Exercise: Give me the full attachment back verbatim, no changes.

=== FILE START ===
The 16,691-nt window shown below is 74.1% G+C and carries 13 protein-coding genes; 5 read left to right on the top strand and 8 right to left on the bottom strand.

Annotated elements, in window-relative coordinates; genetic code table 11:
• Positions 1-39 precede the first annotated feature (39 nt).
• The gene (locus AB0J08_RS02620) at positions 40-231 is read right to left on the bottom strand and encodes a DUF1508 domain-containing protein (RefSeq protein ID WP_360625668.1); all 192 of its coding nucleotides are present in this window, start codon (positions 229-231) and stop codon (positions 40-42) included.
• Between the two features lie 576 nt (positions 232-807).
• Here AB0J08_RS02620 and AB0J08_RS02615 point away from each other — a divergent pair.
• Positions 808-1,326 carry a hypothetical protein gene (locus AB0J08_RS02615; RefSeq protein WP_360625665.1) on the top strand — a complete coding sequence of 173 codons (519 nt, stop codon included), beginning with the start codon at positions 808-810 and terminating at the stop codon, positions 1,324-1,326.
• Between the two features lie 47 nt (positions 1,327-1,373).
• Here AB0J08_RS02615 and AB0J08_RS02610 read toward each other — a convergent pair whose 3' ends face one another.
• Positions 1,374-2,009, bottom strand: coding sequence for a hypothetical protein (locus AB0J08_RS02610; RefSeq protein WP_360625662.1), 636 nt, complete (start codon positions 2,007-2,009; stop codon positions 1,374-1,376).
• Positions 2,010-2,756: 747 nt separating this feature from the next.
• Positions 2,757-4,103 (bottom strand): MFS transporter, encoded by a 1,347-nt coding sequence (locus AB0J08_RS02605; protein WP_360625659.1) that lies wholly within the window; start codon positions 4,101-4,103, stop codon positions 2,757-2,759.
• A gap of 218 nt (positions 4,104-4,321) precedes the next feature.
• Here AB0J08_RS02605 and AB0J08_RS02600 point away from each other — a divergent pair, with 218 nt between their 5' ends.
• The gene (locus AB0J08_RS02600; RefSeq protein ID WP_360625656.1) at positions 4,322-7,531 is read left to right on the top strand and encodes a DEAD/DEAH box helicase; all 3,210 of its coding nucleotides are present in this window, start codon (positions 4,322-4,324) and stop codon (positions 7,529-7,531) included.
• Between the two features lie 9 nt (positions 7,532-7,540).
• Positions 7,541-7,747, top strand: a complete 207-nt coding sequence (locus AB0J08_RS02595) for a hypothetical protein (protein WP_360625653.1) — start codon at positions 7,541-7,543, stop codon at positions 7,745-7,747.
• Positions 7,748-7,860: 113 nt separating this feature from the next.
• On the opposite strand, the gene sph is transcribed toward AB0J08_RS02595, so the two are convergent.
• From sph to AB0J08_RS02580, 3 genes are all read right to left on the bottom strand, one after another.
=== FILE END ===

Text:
The 16,691-nt window shown below is 74.1% G+C and carries 13 protein-coding genes; 5 read left to right on the top strand and 8 right to left on the bottom strand.

Annotated elements, in window-relative coordinates; genetic code table 11:
• Positions 1-39 precede the first annotated feature (39 nt).
• The gene (locus AB0J08_RS02620) at positions 40-231 is read right to left on the bottom strand and encodes a DUF1508 domain-containing protein (RefSeq protein ID WP_360625668.1); all 192 of its coding nucleotides are present in this window, start codon (positions 229-231) and stop codon (positions 40-42) included.
• Between the two features lie 576 nt (positions 232-807).
• Here AB0J08_RS02620 and AB0J08_RS02615 point away from each other — a divergent pair.
• Positions 808-1,326 carry a hypothetical protein gene (locus AB0J08_RS02615; RefSeq protein WP_360625665.1) on the top strand — a complete coding sequence of 173 codons (519 nt, stop codon included), beginning with the start codon at positions 808-810 and terminating at the stop codon, positions 1,324-1,326.
• Between the two features lie 47 nt (positions 1,327-1,373).
• Here AB0J08_RS02615 and AB0J08_RS02610 read toward each other — a convergent pair whose 3' ends face one another.
• Positions 1,374-2,009, bottom strand: coding sequence for a hypothetical protein (locus AB0J08_RS02610; RefSeq protein WP_360625662.1), 636 nt, complete (start codon positions 2,007-2,009; stop codon positions 1,374-1,376).
• Positions 2,010-2,756: 747 nt separating this feature from the next.
• Positions 2,757-4,103 (bottom strand): MFS transporter, encoded by a 1,347-nt coding sequence (locus AB0J08_RS02605; protein WP_360625659.1) that lies wholly within the window; start codon positions 4,101-4,103, stop codon positions 2,757-2,759.
• A gap of 218 nt (positions 4,104-4,321) precedes the next feature.
• Here AB0J08_RS02605 and AB0J08_RS02600 point away from each other — a divergent pair, with 218 nt between their 5' ends.
• The gene (locus AB0J08_RS02600; RefSeq protein ID WP_360625656.1) at positions 4,322-7,531 is read left to right on the top strand and encodes a DEAD/DEAH box helicase; all 3,210 of its coding nucleotides are present in this window, start codon (positions 4,322-4,324) and stop codon (positions 7,529-7,531) included.
• Between the two features lie 9 nt (positions 7,532-7,540).
• Positions 7,541-7,747, top strand: a complete 207-nt coding sequence (locus AB0J08_RS02595) for a hypothetical protein (protein WP_360625653.1) — start codon at positions 7,541-7,543, stop codon at positions 7,745-7,747.
• Positions 7,748-7,860: 113 nt separating this feature from the next.
• On the opposite strand, the gene sph is transcribed toward AB0J08_RS02595, so the two are convergent.
• From sph to AB0J08_RS02580, 3 genes are all read right to left on the bottom strand, one after another.